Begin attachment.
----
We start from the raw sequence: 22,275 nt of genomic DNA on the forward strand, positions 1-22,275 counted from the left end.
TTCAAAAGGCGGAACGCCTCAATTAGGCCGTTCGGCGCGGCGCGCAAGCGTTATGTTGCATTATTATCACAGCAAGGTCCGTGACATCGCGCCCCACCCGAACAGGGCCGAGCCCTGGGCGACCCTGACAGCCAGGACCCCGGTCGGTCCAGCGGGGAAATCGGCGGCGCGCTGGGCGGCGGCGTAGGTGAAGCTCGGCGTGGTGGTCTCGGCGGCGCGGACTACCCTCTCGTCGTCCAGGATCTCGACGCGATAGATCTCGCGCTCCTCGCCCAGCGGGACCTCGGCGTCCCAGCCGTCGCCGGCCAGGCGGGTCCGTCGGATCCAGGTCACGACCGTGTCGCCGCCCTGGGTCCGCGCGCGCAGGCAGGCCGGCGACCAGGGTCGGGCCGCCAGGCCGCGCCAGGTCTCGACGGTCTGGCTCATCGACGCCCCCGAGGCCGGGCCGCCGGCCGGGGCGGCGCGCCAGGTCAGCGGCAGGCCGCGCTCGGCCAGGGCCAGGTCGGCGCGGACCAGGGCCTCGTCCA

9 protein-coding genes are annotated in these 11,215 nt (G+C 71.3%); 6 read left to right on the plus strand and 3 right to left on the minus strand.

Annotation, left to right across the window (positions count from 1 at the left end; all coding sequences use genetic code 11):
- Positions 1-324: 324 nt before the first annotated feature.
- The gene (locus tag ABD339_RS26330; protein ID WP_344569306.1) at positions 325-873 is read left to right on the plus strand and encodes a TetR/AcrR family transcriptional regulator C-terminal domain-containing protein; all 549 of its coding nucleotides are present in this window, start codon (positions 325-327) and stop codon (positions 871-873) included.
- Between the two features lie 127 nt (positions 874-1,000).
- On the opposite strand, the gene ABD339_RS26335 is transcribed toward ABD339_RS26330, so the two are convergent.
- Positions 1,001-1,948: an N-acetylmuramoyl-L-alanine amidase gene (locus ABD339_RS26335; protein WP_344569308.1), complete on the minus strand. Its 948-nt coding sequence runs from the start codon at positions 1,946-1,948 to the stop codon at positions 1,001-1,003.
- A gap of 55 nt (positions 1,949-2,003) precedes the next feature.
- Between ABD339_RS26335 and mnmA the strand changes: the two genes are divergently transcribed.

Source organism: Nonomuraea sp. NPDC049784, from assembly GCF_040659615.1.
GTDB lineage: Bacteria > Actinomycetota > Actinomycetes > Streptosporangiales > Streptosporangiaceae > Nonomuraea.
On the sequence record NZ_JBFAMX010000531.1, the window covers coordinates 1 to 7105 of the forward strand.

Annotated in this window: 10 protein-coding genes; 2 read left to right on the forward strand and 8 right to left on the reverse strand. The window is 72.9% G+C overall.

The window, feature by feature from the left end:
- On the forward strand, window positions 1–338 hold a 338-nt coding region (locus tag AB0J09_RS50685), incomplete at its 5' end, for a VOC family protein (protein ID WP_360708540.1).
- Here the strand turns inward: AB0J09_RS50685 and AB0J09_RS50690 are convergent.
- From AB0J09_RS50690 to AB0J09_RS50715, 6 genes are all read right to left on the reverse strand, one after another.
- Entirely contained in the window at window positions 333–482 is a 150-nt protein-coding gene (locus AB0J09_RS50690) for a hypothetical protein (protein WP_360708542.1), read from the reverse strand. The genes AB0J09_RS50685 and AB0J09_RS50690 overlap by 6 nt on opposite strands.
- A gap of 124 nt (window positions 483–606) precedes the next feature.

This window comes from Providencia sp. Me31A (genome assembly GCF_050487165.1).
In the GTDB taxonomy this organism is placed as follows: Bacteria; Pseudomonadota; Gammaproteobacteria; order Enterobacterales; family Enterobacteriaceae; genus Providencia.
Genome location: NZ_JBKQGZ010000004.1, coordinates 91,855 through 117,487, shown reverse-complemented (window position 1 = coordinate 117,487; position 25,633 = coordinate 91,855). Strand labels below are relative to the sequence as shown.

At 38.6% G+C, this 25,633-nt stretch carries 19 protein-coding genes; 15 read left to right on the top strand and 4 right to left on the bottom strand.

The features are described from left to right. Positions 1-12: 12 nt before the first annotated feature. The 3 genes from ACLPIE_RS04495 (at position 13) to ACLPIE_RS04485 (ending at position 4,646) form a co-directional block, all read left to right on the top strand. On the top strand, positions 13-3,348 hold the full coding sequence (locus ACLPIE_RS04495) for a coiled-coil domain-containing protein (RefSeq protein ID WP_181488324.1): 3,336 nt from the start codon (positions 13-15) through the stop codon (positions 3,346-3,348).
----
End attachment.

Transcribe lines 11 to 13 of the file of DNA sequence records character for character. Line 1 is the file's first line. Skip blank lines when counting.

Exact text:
- Between ABD339_RS26335 and mnmA the strand changes: the two genes are divergently transcribed.

Source organism: Nonomuraea sp. NPDC049784, from assembly GCF_040659615.1.
GTDB lineage: Bacteria > Actinomycetota > Actinomycetes > Streptosporangiales > Streptosporangiaceae > Nonomuraea.